The £1.4bn war on drugs Nar­cotics be­hind half of bur­glar­ies and six-fold rise in rough sleep­ing in re­gion

Birmingham Post - - NEWS - Nick McCarthy Crime Correspondent

WEST Mid­lands Po­lice are track­ing 54 or­gan­ised crime gangs across the re­gion at the heart of a drugs trade worth nearly £200 mil­lion.

The huge scale of the war on drugs has been re­vealed in a de­tailed po­lice re­port that sug­gests half of all robberies, bur­glar­ies and thefts are com­mit­ted by heroin, crack and co­caine users.

The re­port – pub­lished by the re­gion’s po­lice and crime com­mis­sioner, David Jamieson – is an at­tempt to set out the true scale and cost of drug ad­dic­tion across the area for the first time.

It found the an­nual so­cial care, health and crim­i­nal jus­tice costs for the es­ti­mated 22,500 “prob­lem­atic” heroin and crack users across the re­gion is a stag­ger­ing £1.4 bil­lion – or £62,320 for each per­son.

The con­tents of the 15-page re­port could lead to new pro­pos­als by the end of the year on ways to “re­duce the crime and harm that re­sults from drugs”.

The re­port says dozens of crim­i­nal gangs are “sig­nif­i­cantly in­volved” in the re­gion’s drug trade and adds that drug ad­dic­tion is be­hind a six-fold in­crease in rough sleep­ing across Birm­ing­ham since 2010.

It said: “On July 24, 2017, there were 84 Or­gan­ised Crime Groups (OCGs) be­ing tracked by West Mid­lands Po­lice.

“Thirty-one OCGs were pri­mar­ily in­volved in drug-re­lated crim­i­nal­ity, 18 in­volved as a sec- ondary flag, and five marked with drugs as a ter­tiary con­cern.

“This means 54 out of the 84 OCGs (64 per cent) are sig­nif­i­cantly in­volved in drug-re­lated crime.

“Those OCGs in­volved in drugs are more likely to be op­er­at­ing in­ter­na­tion­ally and more likely to have links to firearms.

“Or­gan­ised crim­i­nals in the West Mid­lands are prof­it­ing from a drug mar­ket worth ap­prox­i­mately £188 mil­lion.”

On the is­sue of home­less­ness the re­port added: “Rough sleep­ing has in fact more than tripled since 2010 in the West Mid­lands with a six-fold in­crease in Birm­ing­ham. In many cases ad­dic­tion can be both a cause and a re­sult of home­less­ness.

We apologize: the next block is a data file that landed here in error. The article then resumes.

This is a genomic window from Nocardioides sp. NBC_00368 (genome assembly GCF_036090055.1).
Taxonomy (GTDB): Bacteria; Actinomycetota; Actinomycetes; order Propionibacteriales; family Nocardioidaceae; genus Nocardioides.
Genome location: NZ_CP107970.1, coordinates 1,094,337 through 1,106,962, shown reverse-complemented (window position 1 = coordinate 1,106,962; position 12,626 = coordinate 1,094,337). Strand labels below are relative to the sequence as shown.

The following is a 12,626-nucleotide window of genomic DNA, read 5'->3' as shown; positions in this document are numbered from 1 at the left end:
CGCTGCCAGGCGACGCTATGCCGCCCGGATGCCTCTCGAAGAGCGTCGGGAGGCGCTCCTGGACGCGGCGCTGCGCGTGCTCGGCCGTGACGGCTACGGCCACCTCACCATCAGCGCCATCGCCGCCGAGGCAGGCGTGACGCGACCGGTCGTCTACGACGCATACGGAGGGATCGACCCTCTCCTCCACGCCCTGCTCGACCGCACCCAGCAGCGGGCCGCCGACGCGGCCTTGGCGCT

“Given the Gov­ern­ment’s anal­y­sis that en­force­ment does not de­ter use, we must be more cre­ative in ad­dress­ing is­sues of sup­ply and de­mand.

“The po­lice will con­tinue to re­spond to crimes where they oc­cur, while recog­nis­ing that pre­vent­ing crimes from hap-

Drugs at the mo­ment are cost­ing the re­gion an es­ti­mated £1.4 bil­lion a year

pen­ing in the first place is the best way to pro­tect peo­ple.”

Mr Jamieson, who de­scribed sub­stance mis­use as a “pri­or­ity is­sue” in the re­port, said: “We have higher crime rates and there are more vic­tims of crime be­cause of the col­lec­tive fail­ure to tackle the is­sues sur­round­ing drugs.

“The harm and mis­ery that drugs are caus­ing is unac­cept­able. This mis­ery is also a source of profit for or­gan­ised crime that needs stamping out.

“Drugs at the mo­ment are cost­ing the re­gion an es­ti­mated £1.4 bil­lion a year – money that could be sup­port­ing our schools, hos­pi­tals or fund­ing po­lice of­fi­cers. This is the cost of fail­ure.

“Be­fore the end of the year I will host a wide-rang­ing sum­mit to dis­cuss prac­ti­cal so­lu­tions to tackle the is­sue of drugs, crime and the harm that they cause. I will re­port back in the new year with de­liv­er­able pro­pos­als that I think can re­duce the crime and harm that re­sults from drugs.”

Crime com­mis­sioner David Jamieson

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